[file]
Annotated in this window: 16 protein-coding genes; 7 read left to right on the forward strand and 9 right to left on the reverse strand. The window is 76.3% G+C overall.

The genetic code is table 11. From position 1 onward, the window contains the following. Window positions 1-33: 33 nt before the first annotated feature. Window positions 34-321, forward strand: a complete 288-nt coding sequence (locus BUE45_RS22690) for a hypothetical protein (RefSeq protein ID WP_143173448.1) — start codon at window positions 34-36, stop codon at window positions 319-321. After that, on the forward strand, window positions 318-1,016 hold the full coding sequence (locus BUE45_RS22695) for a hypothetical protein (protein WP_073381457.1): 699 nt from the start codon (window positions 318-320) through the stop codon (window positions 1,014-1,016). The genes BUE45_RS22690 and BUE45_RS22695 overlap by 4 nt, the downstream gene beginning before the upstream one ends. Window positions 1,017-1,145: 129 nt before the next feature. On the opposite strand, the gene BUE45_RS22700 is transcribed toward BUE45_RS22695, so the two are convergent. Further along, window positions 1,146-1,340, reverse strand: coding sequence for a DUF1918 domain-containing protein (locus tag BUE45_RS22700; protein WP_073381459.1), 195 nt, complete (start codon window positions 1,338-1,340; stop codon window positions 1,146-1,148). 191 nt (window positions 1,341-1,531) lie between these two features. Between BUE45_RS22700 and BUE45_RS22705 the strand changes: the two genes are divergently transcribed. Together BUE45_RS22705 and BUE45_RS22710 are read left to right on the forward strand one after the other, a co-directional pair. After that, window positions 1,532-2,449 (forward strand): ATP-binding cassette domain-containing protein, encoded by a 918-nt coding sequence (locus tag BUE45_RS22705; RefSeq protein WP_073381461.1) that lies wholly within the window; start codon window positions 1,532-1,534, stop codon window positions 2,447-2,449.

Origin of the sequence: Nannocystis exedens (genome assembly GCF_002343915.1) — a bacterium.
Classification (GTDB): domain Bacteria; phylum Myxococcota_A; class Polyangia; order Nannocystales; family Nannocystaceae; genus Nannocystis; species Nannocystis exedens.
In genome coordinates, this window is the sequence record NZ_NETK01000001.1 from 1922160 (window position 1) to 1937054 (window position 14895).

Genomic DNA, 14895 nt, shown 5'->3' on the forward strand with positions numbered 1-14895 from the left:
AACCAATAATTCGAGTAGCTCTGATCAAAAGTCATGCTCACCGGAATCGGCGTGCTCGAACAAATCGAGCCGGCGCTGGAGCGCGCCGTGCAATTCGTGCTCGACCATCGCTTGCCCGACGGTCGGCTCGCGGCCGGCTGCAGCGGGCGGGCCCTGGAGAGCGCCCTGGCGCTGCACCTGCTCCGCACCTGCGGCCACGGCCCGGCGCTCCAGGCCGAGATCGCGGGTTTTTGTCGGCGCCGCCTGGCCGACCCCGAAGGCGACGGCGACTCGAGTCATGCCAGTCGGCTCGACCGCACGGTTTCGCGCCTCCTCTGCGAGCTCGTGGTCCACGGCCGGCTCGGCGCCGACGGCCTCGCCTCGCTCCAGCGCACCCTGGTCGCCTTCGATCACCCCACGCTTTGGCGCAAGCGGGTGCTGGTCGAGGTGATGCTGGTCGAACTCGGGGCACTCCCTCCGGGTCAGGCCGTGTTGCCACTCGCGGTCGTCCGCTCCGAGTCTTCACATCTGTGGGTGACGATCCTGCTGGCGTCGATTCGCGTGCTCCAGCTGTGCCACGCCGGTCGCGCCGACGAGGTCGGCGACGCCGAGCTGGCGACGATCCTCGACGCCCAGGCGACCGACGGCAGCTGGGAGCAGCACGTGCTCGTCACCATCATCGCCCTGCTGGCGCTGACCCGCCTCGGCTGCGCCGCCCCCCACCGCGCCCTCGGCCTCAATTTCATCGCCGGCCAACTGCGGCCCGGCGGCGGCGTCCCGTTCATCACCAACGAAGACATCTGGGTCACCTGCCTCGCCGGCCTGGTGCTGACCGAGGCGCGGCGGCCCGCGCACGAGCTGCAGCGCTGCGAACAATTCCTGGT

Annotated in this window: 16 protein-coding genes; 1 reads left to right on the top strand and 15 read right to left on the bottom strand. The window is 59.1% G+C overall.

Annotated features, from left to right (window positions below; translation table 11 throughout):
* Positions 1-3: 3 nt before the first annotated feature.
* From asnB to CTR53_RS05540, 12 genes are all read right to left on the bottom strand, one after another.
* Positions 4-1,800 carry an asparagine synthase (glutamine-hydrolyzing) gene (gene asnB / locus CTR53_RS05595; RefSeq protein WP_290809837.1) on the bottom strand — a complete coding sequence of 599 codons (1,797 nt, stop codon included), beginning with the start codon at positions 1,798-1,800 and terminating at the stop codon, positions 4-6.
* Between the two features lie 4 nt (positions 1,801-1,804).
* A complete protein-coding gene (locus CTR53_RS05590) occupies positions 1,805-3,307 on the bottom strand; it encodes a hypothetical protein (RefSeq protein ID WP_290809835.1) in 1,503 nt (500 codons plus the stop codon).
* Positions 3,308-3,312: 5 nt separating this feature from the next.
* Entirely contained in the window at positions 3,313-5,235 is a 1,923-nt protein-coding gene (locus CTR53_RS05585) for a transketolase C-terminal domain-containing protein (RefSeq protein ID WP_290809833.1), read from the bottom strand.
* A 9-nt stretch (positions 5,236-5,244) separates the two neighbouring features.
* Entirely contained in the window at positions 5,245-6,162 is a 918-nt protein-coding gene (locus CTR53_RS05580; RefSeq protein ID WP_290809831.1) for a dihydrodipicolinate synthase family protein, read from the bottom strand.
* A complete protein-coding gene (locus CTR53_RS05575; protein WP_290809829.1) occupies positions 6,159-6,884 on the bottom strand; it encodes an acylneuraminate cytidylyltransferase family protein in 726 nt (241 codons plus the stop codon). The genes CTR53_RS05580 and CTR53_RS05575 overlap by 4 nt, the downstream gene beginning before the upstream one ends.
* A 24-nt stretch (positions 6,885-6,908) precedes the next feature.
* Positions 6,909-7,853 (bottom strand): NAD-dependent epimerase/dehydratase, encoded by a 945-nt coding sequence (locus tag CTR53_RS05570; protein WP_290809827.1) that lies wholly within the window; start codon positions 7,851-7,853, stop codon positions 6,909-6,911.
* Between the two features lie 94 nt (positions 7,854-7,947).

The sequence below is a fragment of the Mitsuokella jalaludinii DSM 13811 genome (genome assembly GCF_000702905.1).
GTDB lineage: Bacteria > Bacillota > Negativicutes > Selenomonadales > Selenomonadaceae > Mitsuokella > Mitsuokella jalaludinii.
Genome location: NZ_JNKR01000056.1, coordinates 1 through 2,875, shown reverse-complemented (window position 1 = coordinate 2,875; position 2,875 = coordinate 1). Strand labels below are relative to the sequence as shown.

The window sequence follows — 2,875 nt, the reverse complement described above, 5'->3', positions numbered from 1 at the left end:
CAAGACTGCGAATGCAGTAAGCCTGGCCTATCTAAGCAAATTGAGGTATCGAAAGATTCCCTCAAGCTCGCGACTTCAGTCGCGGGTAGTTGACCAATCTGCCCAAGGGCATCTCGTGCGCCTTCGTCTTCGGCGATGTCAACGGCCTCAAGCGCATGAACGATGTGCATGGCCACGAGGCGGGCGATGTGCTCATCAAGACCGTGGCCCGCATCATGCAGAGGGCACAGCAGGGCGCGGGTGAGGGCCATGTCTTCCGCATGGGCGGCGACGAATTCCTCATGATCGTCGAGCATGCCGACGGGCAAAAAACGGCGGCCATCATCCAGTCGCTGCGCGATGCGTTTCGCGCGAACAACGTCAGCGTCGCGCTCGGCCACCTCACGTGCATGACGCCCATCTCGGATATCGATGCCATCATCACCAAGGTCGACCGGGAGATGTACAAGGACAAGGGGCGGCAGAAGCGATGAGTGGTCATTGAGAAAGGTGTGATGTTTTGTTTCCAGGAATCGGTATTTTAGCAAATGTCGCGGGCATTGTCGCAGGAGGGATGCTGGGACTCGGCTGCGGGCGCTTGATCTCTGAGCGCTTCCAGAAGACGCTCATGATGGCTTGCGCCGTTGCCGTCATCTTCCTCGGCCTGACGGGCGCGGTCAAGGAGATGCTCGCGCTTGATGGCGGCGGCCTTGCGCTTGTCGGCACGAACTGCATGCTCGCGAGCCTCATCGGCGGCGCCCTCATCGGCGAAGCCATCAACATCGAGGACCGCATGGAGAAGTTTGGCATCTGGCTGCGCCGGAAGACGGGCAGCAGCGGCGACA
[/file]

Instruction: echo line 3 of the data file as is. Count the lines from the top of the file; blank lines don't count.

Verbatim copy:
Origin of the sequence: Nannocystis exedens (genome assembly GCF_002343915.1) — a bacterium.